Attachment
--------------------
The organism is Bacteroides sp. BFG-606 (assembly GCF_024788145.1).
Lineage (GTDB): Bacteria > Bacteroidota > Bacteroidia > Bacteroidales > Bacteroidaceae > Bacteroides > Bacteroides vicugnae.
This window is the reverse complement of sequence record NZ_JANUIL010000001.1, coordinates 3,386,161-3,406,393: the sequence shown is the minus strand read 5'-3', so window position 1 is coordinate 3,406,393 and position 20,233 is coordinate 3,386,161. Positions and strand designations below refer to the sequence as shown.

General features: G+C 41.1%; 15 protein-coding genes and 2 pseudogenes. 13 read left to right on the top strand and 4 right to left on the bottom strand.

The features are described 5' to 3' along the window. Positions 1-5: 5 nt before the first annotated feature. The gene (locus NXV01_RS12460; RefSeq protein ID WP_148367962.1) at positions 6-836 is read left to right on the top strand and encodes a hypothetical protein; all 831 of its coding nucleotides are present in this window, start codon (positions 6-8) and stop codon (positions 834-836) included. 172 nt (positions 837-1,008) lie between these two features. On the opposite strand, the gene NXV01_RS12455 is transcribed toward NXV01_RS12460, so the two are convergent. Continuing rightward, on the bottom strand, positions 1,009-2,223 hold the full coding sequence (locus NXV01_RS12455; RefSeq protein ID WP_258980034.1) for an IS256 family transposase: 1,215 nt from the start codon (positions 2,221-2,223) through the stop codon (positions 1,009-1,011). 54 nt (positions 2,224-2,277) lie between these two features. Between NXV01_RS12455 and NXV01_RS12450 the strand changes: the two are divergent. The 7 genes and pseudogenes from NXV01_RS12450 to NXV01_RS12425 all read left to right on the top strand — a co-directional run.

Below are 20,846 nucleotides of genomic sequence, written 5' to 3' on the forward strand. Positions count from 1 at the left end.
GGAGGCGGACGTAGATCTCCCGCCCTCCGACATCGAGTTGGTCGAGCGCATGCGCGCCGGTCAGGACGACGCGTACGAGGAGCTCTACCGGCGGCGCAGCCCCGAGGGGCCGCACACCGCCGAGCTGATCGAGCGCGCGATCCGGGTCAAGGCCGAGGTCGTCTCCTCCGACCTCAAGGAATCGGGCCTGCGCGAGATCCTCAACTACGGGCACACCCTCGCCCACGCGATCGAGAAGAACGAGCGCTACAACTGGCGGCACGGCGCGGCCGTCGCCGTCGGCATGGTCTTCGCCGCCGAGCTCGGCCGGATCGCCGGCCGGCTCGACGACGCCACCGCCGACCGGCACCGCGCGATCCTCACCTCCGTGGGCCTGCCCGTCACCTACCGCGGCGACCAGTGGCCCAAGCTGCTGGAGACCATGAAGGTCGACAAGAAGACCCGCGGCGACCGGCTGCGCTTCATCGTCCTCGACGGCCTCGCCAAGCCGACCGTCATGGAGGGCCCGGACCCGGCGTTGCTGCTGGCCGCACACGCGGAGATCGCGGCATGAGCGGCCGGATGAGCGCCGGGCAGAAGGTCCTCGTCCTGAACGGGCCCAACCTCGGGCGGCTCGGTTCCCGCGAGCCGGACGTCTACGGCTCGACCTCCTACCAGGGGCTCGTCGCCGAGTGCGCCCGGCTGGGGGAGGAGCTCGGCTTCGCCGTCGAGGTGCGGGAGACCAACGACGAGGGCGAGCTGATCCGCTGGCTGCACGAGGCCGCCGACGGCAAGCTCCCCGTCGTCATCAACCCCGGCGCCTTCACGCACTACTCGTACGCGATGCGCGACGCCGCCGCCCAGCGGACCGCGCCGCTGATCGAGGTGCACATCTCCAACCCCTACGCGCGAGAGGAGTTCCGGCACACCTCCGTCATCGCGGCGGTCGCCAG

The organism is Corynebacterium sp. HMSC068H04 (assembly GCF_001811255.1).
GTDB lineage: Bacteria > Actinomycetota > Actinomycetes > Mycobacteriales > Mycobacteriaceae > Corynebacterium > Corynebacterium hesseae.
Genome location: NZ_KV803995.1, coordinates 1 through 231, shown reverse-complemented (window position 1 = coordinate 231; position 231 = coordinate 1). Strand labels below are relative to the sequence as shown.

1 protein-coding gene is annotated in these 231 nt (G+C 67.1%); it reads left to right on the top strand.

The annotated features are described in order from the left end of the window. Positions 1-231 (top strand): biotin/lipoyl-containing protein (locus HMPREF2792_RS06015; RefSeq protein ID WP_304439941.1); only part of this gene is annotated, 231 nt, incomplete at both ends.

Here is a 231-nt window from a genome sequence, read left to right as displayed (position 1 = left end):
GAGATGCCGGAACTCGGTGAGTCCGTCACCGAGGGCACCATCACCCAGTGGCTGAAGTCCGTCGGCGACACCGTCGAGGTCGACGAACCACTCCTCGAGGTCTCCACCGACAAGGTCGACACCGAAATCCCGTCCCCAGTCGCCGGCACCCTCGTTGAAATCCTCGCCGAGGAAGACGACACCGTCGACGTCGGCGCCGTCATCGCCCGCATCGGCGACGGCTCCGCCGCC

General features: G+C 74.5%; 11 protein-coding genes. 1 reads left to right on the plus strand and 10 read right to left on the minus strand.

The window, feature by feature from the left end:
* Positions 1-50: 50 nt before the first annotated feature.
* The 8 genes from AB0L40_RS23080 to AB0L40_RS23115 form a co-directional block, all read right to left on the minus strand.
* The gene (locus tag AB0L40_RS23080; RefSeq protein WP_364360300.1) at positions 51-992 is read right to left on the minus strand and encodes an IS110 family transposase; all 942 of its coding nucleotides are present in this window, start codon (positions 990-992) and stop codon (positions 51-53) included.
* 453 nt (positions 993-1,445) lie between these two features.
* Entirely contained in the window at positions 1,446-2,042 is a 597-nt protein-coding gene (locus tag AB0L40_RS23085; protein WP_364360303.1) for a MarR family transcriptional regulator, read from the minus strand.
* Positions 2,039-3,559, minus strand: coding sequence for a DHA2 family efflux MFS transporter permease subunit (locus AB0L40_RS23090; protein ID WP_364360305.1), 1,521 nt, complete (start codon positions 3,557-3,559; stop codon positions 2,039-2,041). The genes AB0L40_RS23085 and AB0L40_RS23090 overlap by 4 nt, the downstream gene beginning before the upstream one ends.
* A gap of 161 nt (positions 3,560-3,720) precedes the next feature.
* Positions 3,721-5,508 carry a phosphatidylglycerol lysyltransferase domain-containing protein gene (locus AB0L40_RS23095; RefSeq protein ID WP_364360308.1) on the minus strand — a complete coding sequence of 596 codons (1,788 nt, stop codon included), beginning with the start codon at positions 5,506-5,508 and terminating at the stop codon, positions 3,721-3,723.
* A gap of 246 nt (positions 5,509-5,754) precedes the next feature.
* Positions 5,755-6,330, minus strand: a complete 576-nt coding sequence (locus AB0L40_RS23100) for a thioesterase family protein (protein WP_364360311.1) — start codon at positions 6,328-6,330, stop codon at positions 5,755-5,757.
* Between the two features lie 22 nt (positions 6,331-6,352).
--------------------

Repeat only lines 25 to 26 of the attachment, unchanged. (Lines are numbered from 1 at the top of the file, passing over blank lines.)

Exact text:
* A gap of 246 nt (positions 5,509-5,754) precedes the next feature.
* Positions 5,755-6,330, minus strand: a complete 576-nt coding sequence (locus AB0L40_RS23100) for a thioesterase family protein (protein WP_364360311.1) — start codon at positions 6,328-6,330, stop codon at positions 5,755-5,757.